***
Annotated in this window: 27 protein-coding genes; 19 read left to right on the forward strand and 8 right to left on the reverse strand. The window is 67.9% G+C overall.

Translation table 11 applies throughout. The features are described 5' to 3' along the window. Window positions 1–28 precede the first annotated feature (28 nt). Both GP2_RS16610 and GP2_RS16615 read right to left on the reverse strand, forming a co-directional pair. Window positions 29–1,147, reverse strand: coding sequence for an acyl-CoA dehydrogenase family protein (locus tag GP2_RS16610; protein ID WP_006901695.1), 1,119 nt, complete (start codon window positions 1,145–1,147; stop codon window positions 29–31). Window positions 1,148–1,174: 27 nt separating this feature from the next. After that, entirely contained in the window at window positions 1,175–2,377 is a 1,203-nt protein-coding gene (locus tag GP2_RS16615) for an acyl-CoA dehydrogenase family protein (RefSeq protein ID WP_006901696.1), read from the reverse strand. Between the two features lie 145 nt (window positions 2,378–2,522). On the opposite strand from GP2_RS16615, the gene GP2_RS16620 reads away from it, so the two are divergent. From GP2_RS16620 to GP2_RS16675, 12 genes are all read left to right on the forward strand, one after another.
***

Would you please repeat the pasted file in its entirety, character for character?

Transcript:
Annotated in this window: 27 protein-coding genes; 19 read left to right on the forward strand and 8 right to left on the reverse strand. The window is 67.9% G+C overall.

Translation table 11 applies throughout. The features are described 5' to 3' along the window. Window positions 1–28 precede the first annotated feature (28 nt). Both GP2_RS16610 and GP2_RS16615 read right to left on the reverse strand, forming a co-directional pair. Window positions 29–1,147, reverse strand: coding sequence for an acyl-CoA dehydrogenase family protein (locus tag GP2_RS16610; protein ID WP_006901695.1), 1,119 nt, complete (start codon window positions 1,145–1,147; stop codon window positions 29–31). Window positions 1,148–1,174: 27 nt separating this feature from the next. After that, entirely contained in the window at window positions 1,175–2,377 is a 1,203-nt protein-coding gene (locus tag GP2_RS16615) for an acyl-CoA dehydrogenase family protein (RefSeq protein ID WP_006901696.1), read from the reverse strand. Between the two features lie 145 nt (window positions 2,378–2,522). On the opposite strand from GP2_RS16615, the gene GP2_RS16620 reads away from it, so the two are divergent. From GP2_RS16620 to GP2_RS16675, 12 genes are all read left to right on the forward strand, one after another.